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Last Updated: Wednesday, 18 August, 2004, 18:02 GMT 19:02 UK
Rescuer describes Boscastle ordeal
Boscastle during the flooding
'The air was thick with the stench of fuel'
Andrew Cameron, 27, is a crew member of the Port Isaac lifeboat, and was one of the first rescuers to reach the scene of the flash floods in the Cornish village of Boscastle.

Mr Cameron runs a surfing company, but he is also a volunteer lifeguard and lifeboat man.

We got a call at four o'clock. The maroon went up, it's a big bang in the village. Two of those bangs have to go off - one for coastguard, two for lifeboats. So we rushed to the lifeboat station as quickly as possible.

Together with two more volunteers, Damien Bolton and Nigel Sherat, we took out a boat. It's a 20-minute trip from Port Isaac to Boscastle.

The rain was so heavy you couldn't see right in front of you

We were the first lifeboat on the scene and were greeted by a 10-15 foot wall of water coming down the town, out of the harbour and pushing 30, maybe 50 cars in front of it.

There were cars all around us at sea, there was debris everywhere, the air was thick with the stench of fuel.

Then another storm came in as we arrived, so lightning was hitting all around us in a big thunderstorm.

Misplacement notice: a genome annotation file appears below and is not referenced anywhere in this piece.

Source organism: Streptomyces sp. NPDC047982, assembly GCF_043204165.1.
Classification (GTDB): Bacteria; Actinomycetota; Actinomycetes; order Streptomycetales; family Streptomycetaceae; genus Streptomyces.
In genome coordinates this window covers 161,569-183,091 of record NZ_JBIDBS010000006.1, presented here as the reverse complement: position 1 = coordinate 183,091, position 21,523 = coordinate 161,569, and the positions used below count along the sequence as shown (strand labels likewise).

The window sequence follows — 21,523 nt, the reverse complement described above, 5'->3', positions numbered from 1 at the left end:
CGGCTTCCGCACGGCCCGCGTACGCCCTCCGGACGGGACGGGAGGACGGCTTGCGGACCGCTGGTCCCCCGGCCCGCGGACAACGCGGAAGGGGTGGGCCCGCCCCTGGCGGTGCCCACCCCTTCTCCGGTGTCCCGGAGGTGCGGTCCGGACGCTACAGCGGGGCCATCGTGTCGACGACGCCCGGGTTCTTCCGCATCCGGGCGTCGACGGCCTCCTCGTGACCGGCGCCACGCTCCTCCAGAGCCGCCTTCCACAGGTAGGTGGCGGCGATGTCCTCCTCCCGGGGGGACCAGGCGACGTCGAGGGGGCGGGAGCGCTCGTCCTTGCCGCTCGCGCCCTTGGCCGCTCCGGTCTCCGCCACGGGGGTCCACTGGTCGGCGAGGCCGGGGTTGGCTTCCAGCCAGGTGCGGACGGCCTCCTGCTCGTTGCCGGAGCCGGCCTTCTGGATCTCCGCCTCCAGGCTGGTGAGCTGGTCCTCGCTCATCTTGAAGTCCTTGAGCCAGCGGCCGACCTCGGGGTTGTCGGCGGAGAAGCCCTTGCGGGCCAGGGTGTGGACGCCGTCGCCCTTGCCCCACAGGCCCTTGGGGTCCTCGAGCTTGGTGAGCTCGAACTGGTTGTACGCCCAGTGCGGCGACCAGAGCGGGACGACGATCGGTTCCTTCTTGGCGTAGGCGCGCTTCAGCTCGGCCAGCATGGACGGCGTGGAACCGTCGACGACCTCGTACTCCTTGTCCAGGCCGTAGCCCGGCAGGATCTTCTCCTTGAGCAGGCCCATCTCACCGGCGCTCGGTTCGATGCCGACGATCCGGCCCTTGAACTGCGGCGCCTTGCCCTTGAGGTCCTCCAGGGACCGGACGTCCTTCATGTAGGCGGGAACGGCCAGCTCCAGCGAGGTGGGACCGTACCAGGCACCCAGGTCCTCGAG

'Like a war zone'

There were about seven helicopters in the air. We were checking all the cars for people. It was such an intense situation, no one really knew what was happening.

It's an amazing, horrible, scary situation for people in the village
Unfortunately a few pets trapped in the cars drowned. We couldn't save them because our priority is to save people.

It was a very difficult situation because of the thickness of the fuel on the water and the storm itself - the rain was so heavy you couldn't see right in front of you.

It was somewhat surreal, it was a bit like a war zone, with all these cars floating around.

Most of the cars had been pushed directly down through the village from the main car park, so we were checking, breaking the back of the cars in search for people, but most of them had actually got out before the cars were flushed down, but at the time we didn't realise that. It was such a hectic situation.

We were probably at sea for about three to four hours. People were very thankful, but we were only doing our job.

I think it was a one-off surreal experience. It's an amazing, horrible, scary situation for people in the village.




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